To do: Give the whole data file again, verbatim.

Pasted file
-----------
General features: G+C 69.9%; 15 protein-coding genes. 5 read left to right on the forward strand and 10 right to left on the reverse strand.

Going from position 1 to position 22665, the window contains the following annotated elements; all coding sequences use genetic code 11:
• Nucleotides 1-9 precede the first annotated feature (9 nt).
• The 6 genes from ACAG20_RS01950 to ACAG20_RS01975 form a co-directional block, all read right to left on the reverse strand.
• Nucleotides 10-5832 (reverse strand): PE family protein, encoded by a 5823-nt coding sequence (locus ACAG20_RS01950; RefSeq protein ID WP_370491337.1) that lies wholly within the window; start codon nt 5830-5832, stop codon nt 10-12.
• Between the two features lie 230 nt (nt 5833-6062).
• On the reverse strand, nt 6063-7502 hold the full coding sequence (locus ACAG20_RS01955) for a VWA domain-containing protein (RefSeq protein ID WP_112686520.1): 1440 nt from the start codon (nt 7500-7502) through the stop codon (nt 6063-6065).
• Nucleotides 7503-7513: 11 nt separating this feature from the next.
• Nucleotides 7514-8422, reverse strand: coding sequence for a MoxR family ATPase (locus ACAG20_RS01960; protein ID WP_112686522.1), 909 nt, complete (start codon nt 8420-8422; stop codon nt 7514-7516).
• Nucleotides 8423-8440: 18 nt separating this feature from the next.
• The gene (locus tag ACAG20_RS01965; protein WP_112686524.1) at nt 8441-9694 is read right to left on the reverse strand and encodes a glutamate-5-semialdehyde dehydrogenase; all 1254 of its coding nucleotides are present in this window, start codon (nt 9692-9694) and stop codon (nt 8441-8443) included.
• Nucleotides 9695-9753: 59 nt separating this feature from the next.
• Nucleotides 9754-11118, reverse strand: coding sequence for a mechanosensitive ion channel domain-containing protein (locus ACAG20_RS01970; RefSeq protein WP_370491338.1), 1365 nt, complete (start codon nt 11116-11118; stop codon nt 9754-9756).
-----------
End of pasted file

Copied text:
General features: G+C 69.9%; 15 protein-coding genes. 5 read left to right on the forward strand and 10 right to left on the reverse strand.

Going from position 1 to position 22665, the window contains the following annotated elements; all coding sequences use genetic code 11:
• Nucleotides 1-9 precede the first annotated feature (9 nt).
• The 6 genes from ACAG20_RS01950 to ACAG20_RS01975 form a co-directional block, all read right to left on the reverse strand.
• Nucleotides 10-5832 (reverse strand): PE family protein, encoded by a 5823-nt coding sequence (locus ACAG20_RS01950; RefSeq protein ID WP_370491337.1) that lies wholly within the window; start codon nt 5830-5832, stop codon nt 10-12.
• Between the two features lie 230 nt (nt 5833-6062).
• On the reverse strand, nt 6063-7502 hold the full coding sequence (locus ACAG20_RS01955) for a VWA domain-containing protein (RefSeq protein ID WP_112686520.1): 1440 nt from the start codon (nt 7500-7502) through the stop codon (nt 6063-6065).
• Nucleotides 7503-7513: 11 nt separating this feature from the next.
• Nucleotides 7514-8422, reverse strand: coding sequence for a MoxR family ATPase (locus ACAG20_RS01960; protein ID WP_112686522.1), 909 nt, complete (start codon nt 8420-8422; stop codon nt 7514-7516).
• Nucleotides 8423-8440: 18 nt separating this feature from the next.
• The gene (locus tag ACAG20_RS01965; protein WP_112686524.1) at nt 8441-9694 is read right to left on the reverse strand and encodes a glutamate-5-semialdehyde dehydrogenase; all 1254 of its coding nucleotides are present in this window, start codon (nt 9692-9694) and stop codon (nt 8441-8443) included.
• Nucleotides 9695-9753: 59 nt separating this feature from the next.
• Nucleotides 9754-11118, reverse strand: coding sequence for a mechanosensitive ion channel domain-containing protein (locus ACAG20_RS01970; RefSeq protein WP_370491338.1), 1365 nt, complete (start codon nt 11116-11118; stop codon nt 9754-9756).